When You Are Renting out, Consider Allowing Pets on Your Estate

Did you know that sixty-seven percent of US households own a pet? That means that about 85 million families live with an animal companion, and no matter what might be their reasons to move, they will bring their pet. That’s why you should seriously think about allowing pets on your estate.

Letting people bring their pets in your house means you will have to think about the damage that they might cause. Cover that with a non-refundable pet deposit. That deposit should depend on the value of your home and items in it. Also, you can charge pet rent. If you are worried about the damage that animals might inflict on your property, set a limit on the number of animals allowed.

In any case, enabling people to bring their pets increases your pool of potential renters.

Do you want to implement small changes to make your building pop?

Determine the Right Renting Price

Let’s talk about the income – when all is said and done, you’ll want your rental rate to be higher than expenses. Then again, you’ll have to think about a price that will attract tenants. If you are buying a property and renting it in order to pay the mortgage, you will need tenants that will be happy with prices and stay for a while in your unit.

To get a realistic image of the housing prices in your neighborhood, look into the income of other places. Compare housing qualities and amenities, and make sure that you can somehow justify the price if you’re charging more.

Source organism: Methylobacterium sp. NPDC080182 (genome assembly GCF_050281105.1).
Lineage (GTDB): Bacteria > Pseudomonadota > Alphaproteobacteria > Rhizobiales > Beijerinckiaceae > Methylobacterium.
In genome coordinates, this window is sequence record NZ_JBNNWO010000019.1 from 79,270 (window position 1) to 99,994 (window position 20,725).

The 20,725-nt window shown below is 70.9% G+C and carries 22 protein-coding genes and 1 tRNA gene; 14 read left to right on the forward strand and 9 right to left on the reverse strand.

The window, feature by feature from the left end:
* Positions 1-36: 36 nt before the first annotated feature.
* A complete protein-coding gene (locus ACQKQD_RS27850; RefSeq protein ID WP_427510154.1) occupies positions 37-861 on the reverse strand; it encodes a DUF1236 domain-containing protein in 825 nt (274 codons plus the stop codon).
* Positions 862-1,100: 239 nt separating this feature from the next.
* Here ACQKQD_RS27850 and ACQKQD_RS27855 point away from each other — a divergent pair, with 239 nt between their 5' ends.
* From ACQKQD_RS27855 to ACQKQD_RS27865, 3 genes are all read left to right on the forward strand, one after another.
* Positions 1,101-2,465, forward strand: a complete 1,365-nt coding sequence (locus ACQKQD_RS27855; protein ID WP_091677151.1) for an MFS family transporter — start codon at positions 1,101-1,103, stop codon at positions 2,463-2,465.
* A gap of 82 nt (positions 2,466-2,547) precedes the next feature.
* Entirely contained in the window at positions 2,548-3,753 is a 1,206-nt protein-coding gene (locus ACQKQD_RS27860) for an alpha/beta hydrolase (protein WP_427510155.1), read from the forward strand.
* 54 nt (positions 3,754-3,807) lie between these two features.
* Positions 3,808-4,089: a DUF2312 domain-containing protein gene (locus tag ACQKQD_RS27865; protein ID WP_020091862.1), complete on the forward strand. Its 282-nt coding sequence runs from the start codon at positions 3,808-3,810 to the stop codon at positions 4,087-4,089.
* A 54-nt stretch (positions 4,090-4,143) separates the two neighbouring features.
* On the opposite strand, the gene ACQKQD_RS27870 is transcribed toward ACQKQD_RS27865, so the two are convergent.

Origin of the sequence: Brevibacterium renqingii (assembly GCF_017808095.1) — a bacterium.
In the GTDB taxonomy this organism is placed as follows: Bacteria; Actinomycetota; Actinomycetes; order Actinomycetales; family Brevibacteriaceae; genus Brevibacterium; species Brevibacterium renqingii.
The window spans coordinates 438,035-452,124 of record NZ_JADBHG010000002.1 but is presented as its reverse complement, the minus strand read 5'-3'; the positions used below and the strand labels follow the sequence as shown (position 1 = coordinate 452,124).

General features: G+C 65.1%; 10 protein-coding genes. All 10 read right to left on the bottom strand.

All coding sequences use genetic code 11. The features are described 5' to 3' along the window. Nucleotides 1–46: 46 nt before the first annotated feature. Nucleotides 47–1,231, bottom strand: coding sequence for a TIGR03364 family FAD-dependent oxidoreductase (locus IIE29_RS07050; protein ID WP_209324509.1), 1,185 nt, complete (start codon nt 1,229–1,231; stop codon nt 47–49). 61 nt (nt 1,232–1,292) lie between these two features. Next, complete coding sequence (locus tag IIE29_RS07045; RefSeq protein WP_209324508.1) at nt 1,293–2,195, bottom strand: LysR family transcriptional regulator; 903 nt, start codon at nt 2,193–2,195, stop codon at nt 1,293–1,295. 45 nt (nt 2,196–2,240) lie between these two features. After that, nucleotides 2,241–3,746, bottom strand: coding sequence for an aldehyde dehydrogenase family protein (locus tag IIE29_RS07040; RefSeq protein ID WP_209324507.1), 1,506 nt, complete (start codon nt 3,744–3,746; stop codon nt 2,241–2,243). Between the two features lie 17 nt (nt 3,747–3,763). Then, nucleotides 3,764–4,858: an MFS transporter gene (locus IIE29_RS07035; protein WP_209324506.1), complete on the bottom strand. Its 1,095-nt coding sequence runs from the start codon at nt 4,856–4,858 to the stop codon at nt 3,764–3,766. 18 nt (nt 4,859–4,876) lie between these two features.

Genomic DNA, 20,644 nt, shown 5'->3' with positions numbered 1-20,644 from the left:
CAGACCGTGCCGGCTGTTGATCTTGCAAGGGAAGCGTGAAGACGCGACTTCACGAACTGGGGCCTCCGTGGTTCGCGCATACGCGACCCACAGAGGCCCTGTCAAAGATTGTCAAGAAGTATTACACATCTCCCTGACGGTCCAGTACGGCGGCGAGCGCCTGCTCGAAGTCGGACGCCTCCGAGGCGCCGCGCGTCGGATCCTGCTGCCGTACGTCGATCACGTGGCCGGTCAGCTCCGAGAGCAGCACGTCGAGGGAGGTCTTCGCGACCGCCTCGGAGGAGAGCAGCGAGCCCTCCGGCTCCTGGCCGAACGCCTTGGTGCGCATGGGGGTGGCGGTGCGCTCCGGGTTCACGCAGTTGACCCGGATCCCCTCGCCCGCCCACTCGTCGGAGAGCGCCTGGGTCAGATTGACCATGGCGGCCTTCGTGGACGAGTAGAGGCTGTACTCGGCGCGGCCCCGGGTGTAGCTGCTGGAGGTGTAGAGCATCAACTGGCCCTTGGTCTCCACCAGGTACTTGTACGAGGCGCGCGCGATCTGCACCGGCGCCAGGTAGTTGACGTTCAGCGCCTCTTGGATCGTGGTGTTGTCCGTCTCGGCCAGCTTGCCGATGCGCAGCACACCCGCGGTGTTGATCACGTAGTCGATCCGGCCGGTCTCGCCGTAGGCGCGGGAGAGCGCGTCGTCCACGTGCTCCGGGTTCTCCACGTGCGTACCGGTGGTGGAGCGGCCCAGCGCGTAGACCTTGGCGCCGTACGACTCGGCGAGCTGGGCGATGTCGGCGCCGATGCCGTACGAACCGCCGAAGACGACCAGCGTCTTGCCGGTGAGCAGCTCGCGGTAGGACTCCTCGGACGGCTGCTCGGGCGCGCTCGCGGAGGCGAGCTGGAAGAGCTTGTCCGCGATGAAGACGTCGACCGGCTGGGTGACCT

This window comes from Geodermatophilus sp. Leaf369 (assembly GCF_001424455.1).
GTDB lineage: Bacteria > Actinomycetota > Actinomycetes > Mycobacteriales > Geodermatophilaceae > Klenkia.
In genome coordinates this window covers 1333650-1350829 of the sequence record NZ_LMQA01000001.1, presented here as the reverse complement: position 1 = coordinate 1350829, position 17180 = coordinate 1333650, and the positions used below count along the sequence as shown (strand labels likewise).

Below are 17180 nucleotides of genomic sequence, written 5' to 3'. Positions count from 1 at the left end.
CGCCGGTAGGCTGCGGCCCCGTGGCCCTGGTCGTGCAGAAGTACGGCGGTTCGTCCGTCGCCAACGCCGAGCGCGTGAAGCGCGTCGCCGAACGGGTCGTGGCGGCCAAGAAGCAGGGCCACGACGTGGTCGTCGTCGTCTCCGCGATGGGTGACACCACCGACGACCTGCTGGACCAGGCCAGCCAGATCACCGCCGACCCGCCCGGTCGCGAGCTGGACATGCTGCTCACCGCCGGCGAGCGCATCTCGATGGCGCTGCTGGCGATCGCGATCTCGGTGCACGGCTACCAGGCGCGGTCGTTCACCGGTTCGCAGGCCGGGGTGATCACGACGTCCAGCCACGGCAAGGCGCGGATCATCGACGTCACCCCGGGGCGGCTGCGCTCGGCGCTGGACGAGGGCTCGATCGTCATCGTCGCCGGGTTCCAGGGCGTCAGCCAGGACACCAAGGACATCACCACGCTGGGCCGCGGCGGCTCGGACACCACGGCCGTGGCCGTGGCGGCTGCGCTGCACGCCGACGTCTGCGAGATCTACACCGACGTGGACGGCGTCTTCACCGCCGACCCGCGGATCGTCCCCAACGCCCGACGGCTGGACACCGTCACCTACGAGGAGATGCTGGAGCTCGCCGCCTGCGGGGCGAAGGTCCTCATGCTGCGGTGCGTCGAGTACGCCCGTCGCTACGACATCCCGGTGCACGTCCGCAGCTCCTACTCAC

A good set of policies and realistic prices will make your house stand out.

There Are Many Things to Consider When Looking for a Tenant

If you fix up your house and put a reasonable price on it, many people will call you to apply. How do you spot great tenant among average ones?

There are things you can do to make sure you are renting to the right kind of people. Start by pulling their credit reports, check criminal records, and in the end, ask for references from previous employers or landlords.

When they come to check out the estate, pay attention to the vibe they are sending off; sometimes people seem better on paper than in person.

Set Rental Policies

You are letting somebody live in your home, so you have the right to set some ground rules. Rental policies could be about whether you will have a pet deposit or not, but also determining simple things like who will do the lawn.

Discussing good neighbor policy is also important; the landlord should mention what the quiet hours in the area are.

Did you know that there are 34.2 million adults in the US that are smokers? Are you going to let them live in your unit or not?

Being a good landlord means going over the policies with your tenants, and negotiating some if there is a need for it.